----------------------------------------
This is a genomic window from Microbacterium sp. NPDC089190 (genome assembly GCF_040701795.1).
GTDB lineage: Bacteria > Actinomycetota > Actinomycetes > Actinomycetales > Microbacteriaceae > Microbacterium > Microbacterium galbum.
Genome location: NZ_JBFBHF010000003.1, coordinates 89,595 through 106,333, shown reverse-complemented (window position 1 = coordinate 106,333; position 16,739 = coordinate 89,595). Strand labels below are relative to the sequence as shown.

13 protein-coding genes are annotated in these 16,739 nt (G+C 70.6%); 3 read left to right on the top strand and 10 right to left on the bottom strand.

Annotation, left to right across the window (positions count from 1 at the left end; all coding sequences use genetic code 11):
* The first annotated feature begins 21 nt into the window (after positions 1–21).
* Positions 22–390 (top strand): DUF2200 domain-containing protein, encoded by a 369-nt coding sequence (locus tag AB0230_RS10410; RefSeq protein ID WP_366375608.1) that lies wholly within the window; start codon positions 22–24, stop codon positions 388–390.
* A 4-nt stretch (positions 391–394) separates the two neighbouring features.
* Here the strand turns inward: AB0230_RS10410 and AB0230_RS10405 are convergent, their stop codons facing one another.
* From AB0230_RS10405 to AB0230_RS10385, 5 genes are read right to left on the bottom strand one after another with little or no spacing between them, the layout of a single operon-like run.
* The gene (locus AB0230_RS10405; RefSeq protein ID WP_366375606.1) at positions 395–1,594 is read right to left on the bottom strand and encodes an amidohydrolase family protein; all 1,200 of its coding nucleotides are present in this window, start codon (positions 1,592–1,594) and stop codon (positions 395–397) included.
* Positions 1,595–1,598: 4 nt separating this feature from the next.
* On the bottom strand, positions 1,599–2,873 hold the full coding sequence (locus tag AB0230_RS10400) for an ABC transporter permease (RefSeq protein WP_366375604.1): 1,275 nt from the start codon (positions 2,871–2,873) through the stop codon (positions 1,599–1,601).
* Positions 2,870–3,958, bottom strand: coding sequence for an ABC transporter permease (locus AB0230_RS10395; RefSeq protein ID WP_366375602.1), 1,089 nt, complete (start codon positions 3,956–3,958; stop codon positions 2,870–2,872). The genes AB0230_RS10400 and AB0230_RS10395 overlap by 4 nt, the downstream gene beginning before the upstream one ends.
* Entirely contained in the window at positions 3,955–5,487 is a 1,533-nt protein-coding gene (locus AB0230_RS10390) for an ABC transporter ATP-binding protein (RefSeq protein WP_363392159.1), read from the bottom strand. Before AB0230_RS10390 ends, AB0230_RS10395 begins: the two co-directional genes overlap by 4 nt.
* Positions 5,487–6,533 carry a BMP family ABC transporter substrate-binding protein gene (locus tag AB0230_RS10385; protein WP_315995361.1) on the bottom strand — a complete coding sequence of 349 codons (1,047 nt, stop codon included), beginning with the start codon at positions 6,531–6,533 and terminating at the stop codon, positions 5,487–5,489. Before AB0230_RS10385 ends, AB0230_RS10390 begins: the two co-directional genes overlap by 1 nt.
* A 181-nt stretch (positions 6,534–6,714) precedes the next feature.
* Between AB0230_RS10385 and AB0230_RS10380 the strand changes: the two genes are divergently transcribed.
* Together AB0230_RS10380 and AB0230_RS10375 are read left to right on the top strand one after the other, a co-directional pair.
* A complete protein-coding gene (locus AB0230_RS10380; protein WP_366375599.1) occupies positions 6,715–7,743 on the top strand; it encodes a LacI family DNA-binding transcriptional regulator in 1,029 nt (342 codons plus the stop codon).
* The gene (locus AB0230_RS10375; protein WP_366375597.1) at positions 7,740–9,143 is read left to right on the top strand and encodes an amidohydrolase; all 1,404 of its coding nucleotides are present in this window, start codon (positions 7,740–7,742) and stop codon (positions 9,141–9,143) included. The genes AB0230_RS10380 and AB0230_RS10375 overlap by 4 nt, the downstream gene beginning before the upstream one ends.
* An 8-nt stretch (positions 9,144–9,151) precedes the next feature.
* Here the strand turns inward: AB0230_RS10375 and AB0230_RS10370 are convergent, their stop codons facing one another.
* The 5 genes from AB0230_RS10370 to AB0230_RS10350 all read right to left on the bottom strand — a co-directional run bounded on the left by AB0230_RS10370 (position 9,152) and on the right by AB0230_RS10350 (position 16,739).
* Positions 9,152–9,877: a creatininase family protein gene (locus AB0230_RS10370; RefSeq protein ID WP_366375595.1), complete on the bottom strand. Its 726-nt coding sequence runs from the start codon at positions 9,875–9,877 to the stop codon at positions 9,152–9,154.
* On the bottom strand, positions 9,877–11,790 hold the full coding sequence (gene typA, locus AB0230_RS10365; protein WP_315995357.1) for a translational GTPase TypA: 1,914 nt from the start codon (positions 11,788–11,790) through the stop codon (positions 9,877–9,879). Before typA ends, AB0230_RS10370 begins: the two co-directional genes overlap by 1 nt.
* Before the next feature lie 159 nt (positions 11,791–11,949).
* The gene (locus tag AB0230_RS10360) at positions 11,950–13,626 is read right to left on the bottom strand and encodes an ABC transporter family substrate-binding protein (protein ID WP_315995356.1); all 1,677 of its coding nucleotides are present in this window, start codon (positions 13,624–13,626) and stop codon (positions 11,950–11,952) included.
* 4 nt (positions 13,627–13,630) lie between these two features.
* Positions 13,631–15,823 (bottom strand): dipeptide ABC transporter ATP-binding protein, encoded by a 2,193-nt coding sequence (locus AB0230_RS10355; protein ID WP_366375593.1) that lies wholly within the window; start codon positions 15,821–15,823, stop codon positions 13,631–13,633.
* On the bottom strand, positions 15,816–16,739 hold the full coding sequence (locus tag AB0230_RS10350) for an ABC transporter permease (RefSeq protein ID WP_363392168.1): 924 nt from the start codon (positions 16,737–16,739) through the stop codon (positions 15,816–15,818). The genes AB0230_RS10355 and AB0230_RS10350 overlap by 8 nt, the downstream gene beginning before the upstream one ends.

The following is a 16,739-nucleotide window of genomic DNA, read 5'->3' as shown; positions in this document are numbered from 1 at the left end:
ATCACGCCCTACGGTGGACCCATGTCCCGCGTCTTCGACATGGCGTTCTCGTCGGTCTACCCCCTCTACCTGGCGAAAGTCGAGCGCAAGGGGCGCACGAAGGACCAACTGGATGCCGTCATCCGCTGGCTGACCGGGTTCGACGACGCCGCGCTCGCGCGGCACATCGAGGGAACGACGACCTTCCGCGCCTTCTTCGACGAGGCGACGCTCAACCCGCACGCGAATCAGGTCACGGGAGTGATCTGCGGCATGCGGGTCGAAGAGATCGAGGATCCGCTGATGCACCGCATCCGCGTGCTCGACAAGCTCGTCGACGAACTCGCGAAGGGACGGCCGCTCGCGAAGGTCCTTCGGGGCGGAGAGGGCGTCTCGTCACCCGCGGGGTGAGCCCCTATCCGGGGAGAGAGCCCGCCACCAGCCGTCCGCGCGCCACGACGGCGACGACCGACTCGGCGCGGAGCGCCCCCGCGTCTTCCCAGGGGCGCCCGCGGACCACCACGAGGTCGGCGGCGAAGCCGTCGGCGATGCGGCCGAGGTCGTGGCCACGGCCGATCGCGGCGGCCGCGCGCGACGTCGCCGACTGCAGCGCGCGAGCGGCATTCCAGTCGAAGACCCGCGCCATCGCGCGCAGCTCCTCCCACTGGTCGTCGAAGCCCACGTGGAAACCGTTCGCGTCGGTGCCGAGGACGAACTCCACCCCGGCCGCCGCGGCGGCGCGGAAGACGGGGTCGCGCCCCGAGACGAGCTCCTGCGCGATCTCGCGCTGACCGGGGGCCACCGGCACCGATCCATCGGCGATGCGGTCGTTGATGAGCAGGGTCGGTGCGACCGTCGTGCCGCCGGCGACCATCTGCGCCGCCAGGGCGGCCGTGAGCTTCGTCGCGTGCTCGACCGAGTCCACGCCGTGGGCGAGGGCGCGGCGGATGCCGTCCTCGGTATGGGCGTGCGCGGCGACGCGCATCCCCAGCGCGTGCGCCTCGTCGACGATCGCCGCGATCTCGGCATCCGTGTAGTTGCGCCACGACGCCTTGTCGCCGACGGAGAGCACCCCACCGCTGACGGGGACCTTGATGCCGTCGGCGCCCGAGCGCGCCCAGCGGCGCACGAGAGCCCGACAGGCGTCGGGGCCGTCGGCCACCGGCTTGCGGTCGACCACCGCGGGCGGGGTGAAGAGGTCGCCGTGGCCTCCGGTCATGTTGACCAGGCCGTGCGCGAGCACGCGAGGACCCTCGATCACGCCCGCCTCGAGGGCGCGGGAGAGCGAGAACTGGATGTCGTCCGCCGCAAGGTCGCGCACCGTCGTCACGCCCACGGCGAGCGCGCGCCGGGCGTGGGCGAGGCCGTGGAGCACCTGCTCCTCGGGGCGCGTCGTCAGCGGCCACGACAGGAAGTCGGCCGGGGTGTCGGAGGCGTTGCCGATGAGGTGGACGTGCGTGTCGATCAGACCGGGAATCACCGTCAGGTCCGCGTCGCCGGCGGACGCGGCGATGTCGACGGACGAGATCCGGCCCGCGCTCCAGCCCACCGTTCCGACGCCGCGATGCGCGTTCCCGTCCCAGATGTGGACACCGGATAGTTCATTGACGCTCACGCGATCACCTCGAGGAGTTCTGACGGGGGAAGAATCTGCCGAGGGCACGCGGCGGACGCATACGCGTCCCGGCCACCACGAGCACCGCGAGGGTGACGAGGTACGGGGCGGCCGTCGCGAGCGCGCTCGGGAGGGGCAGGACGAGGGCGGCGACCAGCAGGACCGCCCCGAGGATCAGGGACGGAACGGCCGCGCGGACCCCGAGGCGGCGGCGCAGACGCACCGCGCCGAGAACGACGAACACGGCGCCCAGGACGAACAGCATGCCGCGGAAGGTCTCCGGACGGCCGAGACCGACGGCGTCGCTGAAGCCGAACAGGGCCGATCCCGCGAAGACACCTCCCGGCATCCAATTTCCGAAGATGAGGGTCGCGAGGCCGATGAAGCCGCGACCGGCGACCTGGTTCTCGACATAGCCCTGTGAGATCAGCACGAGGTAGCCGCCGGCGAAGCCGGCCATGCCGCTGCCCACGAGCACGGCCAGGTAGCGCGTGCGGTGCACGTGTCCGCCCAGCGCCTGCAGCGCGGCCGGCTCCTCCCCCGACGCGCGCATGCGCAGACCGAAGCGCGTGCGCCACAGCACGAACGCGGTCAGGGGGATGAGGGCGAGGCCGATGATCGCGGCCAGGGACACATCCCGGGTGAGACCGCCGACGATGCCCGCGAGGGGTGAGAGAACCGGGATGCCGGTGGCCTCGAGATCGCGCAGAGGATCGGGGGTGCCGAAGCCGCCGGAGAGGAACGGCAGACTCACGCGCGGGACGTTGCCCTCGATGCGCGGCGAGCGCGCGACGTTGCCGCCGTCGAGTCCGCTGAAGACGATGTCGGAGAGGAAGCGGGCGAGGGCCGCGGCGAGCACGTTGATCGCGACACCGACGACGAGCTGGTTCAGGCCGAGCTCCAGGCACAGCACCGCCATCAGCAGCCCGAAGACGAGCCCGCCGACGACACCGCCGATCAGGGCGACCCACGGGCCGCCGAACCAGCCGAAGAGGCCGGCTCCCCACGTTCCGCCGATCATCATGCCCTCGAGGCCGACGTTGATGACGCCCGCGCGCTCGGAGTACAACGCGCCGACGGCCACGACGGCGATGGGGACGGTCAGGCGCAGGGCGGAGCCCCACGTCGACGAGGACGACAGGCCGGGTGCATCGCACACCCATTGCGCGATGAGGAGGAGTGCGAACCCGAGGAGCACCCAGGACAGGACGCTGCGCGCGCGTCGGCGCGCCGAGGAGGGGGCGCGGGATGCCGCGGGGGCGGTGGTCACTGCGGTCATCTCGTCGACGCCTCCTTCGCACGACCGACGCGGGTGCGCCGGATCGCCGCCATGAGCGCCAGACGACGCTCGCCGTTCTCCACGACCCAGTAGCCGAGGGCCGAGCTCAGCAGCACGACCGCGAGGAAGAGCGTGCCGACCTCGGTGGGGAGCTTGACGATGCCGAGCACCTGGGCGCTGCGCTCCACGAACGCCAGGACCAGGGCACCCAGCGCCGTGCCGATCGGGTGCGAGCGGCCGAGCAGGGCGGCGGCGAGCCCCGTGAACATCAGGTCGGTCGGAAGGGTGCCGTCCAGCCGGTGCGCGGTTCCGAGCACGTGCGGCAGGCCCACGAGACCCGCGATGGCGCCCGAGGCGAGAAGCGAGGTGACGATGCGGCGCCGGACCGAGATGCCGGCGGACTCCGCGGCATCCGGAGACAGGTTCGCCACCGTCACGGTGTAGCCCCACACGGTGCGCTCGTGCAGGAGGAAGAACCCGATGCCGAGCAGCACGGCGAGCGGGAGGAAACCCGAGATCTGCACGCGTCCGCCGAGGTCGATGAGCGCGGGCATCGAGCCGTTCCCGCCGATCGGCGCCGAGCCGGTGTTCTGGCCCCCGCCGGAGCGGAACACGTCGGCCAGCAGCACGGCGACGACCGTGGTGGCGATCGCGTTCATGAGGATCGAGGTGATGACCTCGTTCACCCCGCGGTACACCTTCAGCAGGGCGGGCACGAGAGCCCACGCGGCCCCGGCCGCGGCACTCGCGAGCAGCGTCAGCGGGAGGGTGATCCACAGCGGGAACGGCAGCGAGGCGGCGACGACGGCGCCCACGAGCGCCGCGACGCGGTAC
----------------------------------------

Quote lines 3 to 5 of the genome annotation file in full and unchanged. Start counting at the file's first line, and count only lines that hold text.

Genome location: NZ_JBFBHF010000003.1, coordinates 89,595 through 106,333, shown reverse-complemented (window position 1 = coordinate 106,333; position 16,739 = coordinate 89,595). Strand labels below are relative to the sequence as shown.

13 protein-coding genes are annotated in these 16,739 nt (G+C 70.6%); 3 read left to right on the top strand and 10 right to left on the bottom strand.

Annotation, left to right across the window (positions count from 1 at the left end; all coding sequences use genetic code 11):